The game of baseball is unique. It differentiates in so many ways from any other sport. There’s no time limit. There are dozens of signs for just one pitch, and then the same process is repeated over 200 times. Managers wear the same uniform as their players. It’s reasons such as those that make me love the game so much. Baseball is also a numbers game. The frequent hot and cold phases that hit players throughout the grueling 162 game campaign is a staple for any career. Sure, a player can go on streaks in other sports as well. But in baseball, it happens to nearly everybody and right now, there may not be a better example on the Brewers than Keon Broxton.
Broxton is an exciting player. He’s also a player that makes you sit and scratch your head at times and wonder why he’s even out on the field. One at-bat he’ll be flailing at a junky slider that’s two feet out of the zone. The next time at the dish he’ll be cranking out a 440+ foot dinger. So, while he’s shown flashes at times, what exactly does Broxton need to tackle in order to become a consistent, well-rounded ballplayer? Now, I’m not a professional baseball coach that brings in a seven-figure salary. I’m just a guy that played high school and legion baseball and that enjoys writing as a hobby. So, disagree with the following logic I’m going to spew out in the rest of this article if you must, but let’s hope you agree with some of the takeaways I’ve discovered.
Let’s discuss the most obvious first. His plate vision is straight putrid. Anybody that just looks at his stat line can tell you that. His walk percentage has fallen from 14.8 percent last year to single digits at 6.7 percent this season. Yeah, not good. Diving into the advanced statistics, his O-swing % (the percentage of pitches a batter swings at outside the strike zone) has jumped five percent from last year and is currently sitting at a whopping 27.1 percent. His contact percentages have plummeted as well, diminishing from last year’s 75.9 percent to 65.1 percent (this is when looking at pitches inside the strike zone).
The outer half of the plate along with the upper third of the zone is what troubles Broxton the most. Here is his averages from this season at pitches inside the zone:
When pitches that are grooved down the middle/upper half of the zone aren’t being taken advantage of, it can be problematic. It really is odd that a player has such a low BA for pitches in that part of the zone.
I touched on Broxton’s contact percentages earlier. Next, here’s a graphic that goes hand-in-hand with the low contact rates, as it breaks down Broxton’s swing-and-miss percentages:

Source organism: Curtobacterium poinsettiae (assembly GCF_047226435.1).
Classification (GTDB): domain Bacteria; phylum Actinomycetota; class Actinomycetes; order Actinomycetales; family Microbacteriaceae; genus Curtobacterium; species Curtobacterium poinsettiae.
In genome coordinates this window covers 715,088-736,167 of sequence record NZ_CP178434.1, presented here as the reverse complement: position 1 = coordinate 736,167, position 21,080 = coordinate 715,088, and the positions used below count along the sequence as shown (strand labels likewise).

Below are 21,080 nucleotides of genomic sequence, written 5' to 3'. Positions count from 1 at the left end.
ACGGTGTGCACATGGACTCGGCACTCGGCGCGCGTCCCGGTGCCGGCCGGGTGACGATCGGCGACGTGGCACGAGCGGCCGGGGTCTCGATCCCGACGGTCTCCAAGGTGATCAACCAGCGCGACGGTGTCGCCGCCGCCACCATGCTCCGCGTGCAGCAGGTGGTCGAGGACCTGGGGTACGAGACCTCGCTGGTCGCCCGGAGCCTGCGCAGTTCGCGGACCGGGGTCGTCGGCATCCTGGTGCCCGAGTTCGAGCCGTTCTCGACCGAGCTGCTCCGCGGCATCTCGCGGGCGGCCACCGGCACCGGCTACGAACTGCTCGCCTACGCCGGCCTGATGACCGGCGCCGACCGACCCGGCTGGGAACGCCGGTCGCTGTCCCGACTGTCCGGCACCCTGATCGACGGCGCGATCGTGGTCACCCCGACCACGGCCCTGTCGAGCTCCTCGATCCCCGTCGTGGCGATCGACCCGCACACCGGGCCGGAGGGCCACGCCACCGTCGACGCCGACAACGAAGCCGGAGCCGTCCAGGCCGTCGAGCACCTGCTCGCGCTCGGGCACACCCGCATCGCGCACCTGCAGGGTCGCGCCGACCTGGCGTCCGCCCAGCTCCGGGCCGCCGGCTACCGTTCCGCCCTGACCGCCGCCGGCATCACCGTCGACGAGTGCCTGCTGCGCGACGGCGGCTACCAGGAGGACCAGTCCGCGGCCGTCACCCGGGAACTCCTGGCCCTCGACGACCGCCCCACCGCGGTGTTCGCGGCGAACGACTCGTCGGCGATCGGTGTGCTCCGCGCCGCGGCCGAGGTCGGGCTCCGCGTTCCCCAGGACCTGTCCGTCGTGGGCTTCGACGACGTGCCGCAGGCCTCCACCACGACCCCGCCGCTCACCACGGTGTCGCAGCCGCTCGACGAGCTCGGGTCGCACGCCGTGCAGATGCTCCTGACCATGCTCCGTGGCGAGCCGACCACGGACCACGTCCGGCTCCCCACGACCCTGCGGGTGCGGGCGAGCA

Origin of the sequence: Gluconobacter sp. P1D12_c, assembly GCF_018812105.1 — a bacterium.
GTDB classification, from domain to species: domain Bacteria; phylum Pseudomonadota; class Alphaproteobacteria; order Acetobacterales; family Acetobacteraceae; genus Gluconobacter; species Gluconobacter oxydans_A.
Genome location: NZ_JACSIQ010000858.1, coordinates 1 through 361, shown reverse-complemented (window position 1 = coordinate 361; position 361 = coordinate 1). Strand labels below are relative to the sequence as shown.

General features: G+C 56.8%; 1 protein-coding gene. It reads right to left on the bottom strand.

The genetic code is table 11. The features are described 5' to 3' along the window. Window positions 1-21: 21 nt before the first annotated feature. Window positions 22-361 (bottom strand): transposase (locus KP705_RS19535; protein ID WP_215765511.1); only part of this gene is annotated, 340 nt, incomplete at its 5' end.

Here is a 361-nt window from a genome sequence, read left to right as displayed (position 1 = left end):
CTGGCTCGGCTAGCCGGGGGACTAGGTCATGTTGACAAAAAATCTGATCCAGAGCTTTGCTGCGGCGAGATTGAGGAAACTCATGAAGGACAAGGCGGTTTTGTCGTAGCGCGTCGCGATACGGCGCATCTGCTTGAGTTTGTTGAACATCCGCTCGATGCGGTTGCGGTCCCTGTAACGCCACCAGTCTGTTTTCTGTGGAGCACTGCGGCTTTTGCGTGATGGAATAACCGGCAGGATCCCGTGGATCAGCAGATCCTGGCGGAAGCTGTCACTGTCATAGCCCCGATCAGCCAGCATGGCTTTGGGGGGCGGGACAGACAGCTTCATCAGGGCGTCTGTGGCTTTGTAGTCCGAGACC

Again, some of the highest numbers are in the upper third of the zone. It’s also not good that numbers as high as 83, 82, and 82 again are being seen below the zone. Definitely some work to be done.
So yes, the simple solution is to learn how to take pitches, swing at strikes, and hit the ball. It’s not rocket science. But thinking critically while also not over analyzing things, it’s vital for Broxton to jump ahead in counts. Absolutely essential. Why? Well, let’s take a look at his wOBA numbers; a better representation of offensive value than the traditional statistics (batting average, RBI, OPS). Glancing at the year-to-year statistics, the drop isn’t detrimental (.343 to .321). However, when you look at Broxton’s wOBA when he’s in unfavorable situations compared to favorable scenarios, a strong story is told.
Here is when the count (2-0, 3-0, 2-1, 3-1, 1-0) is in his favor:
Now, let’s jump to the other side, pitchers’ counts (0-1, 0-2, 1-2, 2-2). You might want to put on a coat with all of the blue you’re going to see:
This was obviously going to be the case when comparing these two situations. It’s the same for all MLB players. But with Broxton, it’s quite bad and is definitely worth noting.
In a nutshell, the main source of his problems derives from plate discipline. The skill is a quintessential one to have, as if it’s lacked, a flurry of problems unfolds (as it currently is with Broxton). More strikeouts occur, swing and miss rates rise, and frustration amounts. By establishing a more conservative approach at the dish rather than boasting a free swinging mentality, Broxton may develop some consistent power. We’ve all seen what happens when he makes perfect contact with the ball (that massive dinger in St. Louis was a thing of beauty). It’s pretty crazy to think that Milwaukee received both Broxton and Trey Supak in return for Jason Rogers. Broxton has proven that he can fit in center. He just needs to discover a process that yields consistent results at the plate.